The issue opens with our feature article, “The Power of Chaos: Exploring Magic, Gender, and Agency in Netflix’s The Witcher”, where contributing editors Angelique Nairn and Lorna Piatti-Farnell provide an analysis of magic and sorcery in connection to the character arc of Yennefer in the popular series. Built on a critical framework that engages with historical echoes and complex media representations, the argument in this article explores how Yennefer’s pursuit of magic both maintains and challenges gender stereotypes, particularly as they pertain to sorceresses and witches.
The next article begins with “Conjuring Up a King: The Use of Magic and Ritual in the Coronation of King Charles III”. Here, authors Lisa J. Hackett and Jo Coghlan analyse the coronation ceremony of King Charles III as founded in socio-historic practices that seemingly draw from ‘magic’ and ritual to inform the legitimisation of the British monarchy. Notions of rituals, spells, and representations also inform the following five articles in the issue. The article “‘You Know There’s No ‘It’ Right? ‘It’ Was Just Us’: Magic as a Tool for Audience Empathy in Yellowjackets’, authored by Alexander H. Beare and Amy Brierley-Beare, provides a textual analysis of online fan discourse in order to investigate the role of magic in the television show Yellowjackets and as a channel to explore the experience of grief and trauma. In “‘I Love Every Part of You’: Curse as Disability in Disney’s The Owl House”, Chloe Rattray and Katie Ellis discuss how the idea of magic is used in the titular animated series as a ‘narrative prosthesis’ in order to explore themes of inclusion and belonging connected to the representation of disability.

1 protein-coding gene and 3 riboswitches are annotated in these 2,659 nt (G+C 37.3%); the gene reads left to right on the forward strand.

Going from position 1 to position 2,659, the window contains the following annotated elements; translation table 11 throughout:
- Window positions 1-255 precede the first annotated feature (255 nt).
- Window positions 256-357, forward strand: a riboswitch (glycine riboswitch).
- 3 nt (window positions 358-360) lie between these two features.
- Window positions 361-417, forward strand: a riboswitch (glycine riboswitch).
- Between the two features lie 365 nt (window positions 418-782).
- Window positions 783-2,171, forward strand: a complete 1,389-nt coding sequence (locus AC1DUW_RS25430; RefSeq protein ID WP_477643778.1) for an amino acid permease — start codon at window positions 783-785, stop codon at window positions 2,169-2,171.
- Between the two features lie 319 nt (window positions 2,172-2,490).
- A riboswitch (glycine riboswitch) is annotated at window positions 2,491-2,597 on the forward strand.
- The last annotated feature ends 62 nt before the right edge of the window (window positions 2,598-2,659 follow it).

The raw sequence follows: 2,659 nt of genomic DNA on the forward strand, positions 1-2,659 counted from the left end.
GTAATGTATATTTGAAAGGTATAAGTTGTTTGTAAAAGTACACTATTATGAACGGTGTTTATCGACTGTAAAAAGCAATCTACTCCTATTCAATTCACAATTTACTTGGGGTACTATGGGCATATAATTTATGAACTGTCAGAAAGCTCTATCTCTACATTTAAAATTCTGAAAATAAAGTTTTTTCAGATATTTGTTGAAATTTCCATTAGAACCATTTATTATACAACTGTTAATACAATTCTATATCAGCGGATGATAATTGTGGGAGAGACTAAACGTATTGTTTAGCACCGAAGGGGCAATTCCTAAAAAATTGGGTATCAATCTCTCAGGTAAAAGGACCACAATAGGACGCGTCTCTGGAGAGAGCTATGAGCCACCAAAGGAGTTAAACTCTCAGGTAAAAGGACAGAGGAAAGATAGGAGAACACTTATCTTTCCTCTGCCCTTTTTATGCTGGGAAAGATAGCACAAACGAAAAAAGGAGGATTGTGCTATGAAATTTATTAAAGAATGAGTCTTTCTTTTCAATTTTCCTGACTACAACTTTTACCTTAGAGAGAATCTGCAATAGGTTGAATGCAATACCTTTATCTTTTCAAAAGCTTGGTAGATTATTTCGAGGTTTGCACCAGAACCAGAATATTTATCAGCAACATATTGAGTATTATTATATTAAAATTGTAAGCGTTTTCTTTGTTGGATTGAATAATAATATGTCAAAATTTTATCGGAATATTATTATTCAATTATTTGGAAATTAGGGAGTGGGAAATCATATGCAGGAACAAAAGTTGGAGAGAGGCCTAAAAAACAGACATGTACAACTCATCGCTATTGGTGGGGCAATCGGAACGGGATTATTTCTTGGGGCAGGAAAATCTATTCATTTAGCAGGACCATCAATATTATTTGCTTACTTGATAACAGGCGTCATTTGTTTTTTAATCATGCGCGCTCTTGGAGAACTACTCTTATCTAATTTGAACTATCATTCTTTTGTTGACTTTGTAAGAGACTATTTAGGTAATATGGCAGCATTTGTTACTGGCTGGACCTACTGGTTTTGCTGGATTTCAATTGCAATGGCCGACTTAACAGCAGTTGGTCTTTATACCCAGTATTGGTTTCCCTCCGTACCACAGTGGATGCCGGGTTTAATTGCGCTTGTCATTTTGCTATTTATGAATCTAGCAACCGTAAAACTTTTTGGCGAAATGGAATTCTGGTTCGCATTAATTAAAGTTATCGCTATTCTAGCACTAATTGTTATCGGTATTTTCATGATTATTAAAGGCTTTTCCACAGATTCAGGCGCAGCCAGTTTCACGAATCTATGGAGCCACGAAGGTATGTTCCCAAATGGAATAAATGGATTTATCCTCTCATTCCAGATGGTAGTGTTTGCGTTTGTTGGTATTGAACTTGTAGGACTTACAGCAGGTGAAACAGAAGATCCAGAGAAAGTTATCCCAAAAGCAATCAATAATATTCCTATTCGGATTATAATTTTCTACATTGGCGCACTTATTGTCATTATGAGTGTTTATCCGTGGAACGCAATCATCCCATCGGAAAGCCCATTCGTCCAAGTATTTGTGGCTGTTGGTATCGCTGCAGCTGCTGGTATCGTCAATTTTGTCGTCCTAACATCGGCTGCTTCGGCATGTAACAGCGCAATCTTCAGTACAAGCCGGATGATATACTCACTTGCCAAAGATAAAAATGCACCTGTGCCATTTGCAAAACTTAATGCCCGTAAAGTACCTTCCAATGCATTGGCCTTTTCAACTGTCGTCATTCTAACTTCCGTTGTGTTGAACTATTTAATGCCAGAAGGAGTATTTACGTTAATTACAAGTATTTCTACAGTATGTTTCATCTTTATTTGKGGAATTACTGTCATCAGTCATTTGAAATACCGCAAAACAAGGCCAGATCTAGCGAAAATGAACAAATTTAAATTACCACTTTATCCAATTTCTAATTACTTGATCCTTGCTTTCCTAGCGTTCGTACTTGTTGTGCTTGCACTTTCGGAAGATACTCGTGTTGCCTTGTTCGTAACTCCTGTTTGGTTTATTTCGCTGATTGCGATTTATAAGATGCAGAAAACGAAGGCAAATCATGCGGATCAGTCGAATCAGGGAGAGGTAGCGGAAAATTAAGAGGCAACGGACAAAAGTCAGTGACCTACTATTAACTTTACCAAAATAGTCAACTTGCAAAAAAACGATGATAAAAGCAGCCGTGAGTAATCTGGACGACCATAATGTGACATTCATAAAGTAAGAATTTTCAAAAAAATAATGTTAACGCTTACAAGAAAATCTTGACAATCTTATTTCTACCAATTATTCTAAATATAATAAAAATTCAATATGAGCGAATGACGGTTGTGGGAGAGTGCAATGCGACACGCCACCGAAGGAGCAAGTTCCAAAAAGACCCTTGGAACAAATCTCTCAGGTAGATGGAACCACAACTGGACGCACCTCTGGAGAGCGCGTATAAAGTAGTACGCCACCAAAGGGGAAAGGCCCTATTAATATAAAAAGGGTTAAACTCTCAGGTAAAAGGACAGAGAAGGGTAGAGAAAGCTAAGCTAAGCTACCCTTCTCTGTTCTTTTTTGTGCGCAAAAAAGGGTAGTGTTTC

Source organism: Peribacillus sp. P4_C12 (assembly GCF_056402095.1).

The next article, “Magic and Spells in Buffy the Vampire Slayer (1997-2003)”, authored by Louise Child, focusses on how the television series offers a number of tropes that resonate with several anthropological examples of magical practice, and reflect upon relationships between spirituality, power, and gender, both personally and politically. The complex nature of spells as part of a representational cultural framework is also explored by Brennan Thomas in the article “The Transformative Magic of Education in Walt Disney’s The Sword in the Stone”, where the discussion explores how the animated film defines magic not as ‘nebulous spells or hexes’, but by interpreting it as a facilitation of societal advancement and transformative powers for the educated mind. The animated medium is also the focus of André Vasques Vital and Mariza Pinheiro Bezerra’s article, entitled “Climate Change as Dark Magic in Miraculous: Tales of Ladybug & Cat Noir Animation”; here, the analyses surveys how ‘black magic’ serves as a means to bring about climate change, but the messages of the animation also offer a cautionary tale around anthropocentrism, nature, and power relations.